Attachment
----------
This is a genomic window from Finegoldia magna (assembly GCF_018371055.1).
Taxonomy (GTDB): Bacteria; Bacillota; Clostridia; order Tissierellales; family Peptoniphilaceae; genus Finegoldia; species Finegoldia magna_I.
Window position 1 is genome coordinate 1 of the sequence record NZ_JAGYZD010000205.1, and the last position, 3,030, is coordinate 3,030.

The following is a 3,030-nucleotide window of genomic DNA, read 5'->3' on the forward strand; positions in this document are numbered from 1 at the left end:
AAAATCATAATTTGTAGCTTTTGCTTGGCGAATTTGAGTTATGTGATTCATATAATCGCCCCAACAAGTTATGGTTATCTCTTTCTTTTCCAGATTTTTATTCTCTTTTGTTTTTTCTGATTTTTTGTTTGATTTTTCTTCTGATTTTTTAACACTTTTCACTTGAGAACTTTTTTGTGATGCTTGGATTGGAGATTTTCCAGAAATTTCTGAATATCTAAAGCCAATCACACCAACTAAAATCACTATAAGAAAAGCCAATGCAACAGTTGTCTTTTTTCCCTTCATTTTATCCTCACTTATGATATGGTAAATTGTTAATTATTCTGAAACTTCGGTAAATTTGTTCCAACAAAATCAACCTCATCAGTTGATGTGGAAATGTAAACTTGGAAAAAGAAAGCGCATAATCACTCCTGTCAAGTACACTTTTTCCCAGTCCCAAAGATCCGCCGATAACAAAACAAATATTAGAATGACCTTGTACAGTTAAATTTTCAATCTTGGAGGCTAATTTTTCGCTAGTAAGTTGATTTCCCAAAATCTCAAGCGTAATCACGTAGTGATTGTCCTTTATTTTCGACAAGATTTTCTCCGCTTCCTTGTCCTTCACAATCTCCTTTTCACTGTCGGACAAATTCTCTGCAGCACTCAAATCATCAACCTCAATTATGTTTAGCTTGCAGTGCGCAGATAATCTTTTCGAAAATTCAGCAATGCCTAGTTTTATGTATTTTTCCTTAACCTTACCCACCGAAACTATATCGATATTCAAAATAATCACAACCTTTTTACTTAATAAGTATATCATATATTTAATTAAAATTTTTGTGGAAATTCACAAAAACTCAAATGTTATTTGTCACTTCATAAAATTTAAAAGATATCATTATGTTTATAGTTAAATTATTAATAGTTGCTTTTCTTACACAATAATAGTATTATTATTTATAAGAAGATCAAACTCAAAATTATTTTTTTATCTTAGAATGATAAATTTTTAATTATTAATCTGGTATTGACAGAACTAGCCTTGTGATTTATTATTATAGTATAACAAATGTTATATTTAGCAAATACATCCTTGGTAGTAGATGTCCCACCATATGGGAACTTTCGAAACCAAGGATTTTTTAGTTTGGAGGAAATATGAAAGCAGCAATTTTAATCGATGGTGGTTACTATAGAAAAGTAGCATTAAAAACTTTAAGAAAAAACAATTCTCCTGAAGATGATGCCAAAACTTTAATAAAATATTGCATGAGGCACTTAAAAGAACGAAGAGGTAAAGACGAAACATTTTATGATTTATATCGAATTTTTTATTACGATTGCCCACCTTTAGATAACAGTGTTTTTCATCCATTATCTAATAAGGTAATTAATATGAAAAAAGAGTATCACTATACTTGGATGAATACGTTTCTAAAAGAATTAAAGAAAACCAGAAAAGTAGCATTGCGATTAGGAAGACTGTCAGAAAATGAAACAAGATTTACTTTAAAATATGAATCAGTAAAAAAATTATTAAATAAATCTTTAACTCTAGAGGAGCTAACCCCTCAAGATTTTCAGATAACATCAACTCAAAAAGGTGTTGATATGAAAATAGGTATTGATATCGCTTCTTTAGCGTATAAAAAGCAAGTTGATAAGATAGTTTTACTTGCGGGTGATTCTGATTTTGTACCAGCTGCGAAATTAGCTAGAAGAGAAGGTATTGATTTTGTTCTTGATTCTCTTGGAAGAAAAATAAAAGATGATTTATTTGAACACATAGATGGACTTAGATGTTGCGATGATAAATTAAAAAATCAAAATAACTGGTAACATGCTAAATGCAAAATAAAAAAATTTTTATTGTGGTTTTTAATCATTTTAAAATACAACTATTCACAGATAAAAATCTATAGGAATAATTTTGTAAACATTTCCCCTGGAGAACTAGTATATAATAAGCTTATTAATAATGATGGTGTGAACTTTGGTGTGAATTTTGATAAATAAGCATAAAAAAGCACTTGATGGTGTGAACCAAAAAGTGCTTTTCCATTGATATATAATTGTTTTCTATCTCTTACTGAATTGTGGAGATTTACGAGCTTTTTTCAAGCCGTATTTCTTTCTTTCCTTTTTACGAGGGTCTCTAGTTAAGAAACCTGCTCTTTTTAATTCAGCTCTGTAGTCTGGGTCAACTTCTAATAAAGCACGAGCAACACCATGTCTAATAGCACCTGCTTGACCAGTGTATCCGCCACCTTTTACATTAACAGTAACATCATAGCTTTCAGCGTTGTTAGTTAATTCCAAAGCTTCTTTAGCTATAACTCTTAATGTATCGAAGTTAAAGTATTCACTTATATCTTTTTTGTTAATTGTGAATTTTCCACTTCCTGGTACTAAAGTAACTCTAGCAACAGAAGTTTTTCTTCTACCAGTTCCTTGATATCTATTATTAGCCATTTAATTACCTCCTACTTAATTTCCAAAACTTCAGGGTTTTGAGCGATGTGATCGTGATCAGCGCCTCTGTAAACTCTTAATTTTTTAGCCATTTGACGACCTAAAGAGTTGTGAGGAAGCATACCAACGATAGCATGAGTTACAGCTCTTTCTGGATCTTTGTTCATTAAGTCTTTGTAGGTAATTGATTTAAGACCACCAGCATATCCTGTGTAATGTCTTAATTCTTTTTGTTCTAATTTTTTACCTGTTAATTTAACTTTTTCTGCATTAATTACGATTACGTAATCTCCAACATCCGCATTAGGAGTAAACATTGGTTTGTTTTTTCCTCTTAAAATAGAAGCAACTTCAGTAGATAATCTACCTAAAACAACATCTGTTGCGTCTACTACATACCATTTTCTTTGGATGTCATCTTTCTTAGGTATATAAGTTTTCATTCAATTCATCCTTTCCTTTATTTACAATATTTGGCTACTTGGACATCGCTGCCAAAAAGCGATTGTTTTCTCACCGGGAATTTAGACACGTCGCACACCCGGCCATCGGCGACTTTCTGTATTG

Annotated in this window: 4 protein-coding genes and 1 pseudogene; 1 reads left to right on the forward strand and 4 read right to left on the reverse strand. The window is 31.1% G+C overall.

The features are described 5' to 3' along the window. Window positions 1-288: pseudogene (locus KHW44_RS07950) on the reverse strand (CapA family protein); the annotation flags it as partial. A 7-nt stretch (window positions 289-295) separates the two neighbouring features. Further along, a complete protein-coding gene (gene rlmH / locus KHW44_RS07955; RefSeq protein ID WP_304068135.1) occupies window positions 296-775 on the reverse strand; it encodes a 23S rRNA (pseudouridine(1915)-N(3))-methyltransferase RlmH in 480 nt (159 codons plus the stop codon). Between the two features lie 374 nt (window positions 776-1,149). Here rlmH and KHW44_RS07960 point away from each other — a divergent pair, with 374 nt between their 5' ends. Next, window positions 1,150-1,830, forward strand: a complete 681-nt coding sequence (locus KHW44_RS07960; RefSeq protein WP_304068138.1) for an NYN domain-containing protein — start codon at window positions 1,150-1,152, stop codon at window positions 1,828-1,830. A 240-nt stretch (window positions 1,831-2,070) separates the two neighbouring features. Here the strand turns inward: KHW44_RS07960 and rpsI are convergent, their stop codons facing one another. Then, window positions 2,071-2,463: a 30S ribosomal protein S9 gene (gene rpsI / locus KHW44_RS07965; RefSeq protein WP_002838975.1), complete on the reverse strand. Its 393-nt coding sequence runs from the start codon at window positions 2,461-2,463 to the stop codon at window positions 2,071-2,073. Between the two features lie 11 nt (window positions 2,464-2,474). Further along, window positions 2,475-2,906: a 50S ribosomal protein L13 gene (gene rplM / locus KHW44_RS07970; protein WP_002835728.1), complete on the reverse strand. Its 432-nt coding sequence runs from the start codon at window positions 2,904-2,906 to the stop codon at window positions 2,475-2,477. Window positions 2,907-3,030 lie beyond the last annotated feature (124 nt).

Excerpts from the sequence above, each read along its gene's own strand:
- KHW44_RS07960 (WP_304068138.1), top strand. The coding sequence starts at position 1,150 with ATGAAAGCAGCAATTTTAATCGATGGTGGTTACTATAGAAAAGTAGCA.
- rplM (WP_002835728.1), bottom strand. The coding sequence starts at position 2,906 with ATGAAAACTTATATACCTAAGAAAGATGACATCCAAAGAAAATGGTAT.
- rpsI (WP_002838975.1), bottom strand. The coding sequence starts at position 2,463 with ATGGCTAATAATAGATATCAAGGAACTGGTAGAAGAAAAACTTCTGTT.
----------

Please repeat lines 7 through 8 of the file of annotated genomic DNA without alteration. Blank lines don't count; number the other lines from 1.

The features are described 5' to 3' along the window. Window positions 1-288: pseudogene (locus KHW44_RS07950) on the reverse strand (CapA family protein); the annotation flags it as partial. A 7-nt stretch (window positions 289-295) separates the two neighbouring features. Further along, a complete protein-coding gene (gene rlmH / locus KHW44_RS07955; RefSeq protein ID WP_304068135.1) occupies window positions 296-775 on the reverse strand; it encodes a 23S rRNA (pseudouridine(1915)-N(3))-methyltransferase RlmH in 480 nt (159 codons plus the stop codon). Between the two features lie 374 nt (window positions 776-1,149). Here rlmH and KHW44_RS07960 point away from each other — a divergent pair, with 374 nt between their 5' ends. Next, window positions 1,150-1,830, forward strand: a complete 681-nt coding sequence (locus KHW44_RS07960; RefSeq protein WP_304068138.1) for an NYN domain-containing protein — start codon at window positions 1,150-1,152, stop codon at window positions 1,828-1,830. A 240-nt stretch (window positions 1,831-2,070) separates the two neighbouring features. Here the strand turns inward: KHW44_RS07960 and rpsI are convergent, their stop codons facing one another. Then, window positions 2,071-2,463: a 30S ribosomal protein S9 gene (gene rpsI / locus KHW44_RS07965; RefSeq protein WP_002838975.1), complete on the reverse strand. Its 393-nt coding sequence runs from the start codon at window positions 2,461-2,463 to the stop codon at window positions 2,071-2,073. Between the two features lie 11 nt (window positions 2,464-2,474). Further along, window positions 2,475-2,906: a 50S ribosomal protein L13 gene (gene rplM / locus KHW44_RS07970; protein WP_002835728.1), complete on the reverse strand. Its 432-nt coding sequence runs from the start codon at window positions 2,904-2,906 to the stop codon at window positions 2,475-2,477. Window positions 2,907-3,030 lie beyond the last annotated feature (124 nt).

Excerpts from the sequence above, each read along its gene's own strand: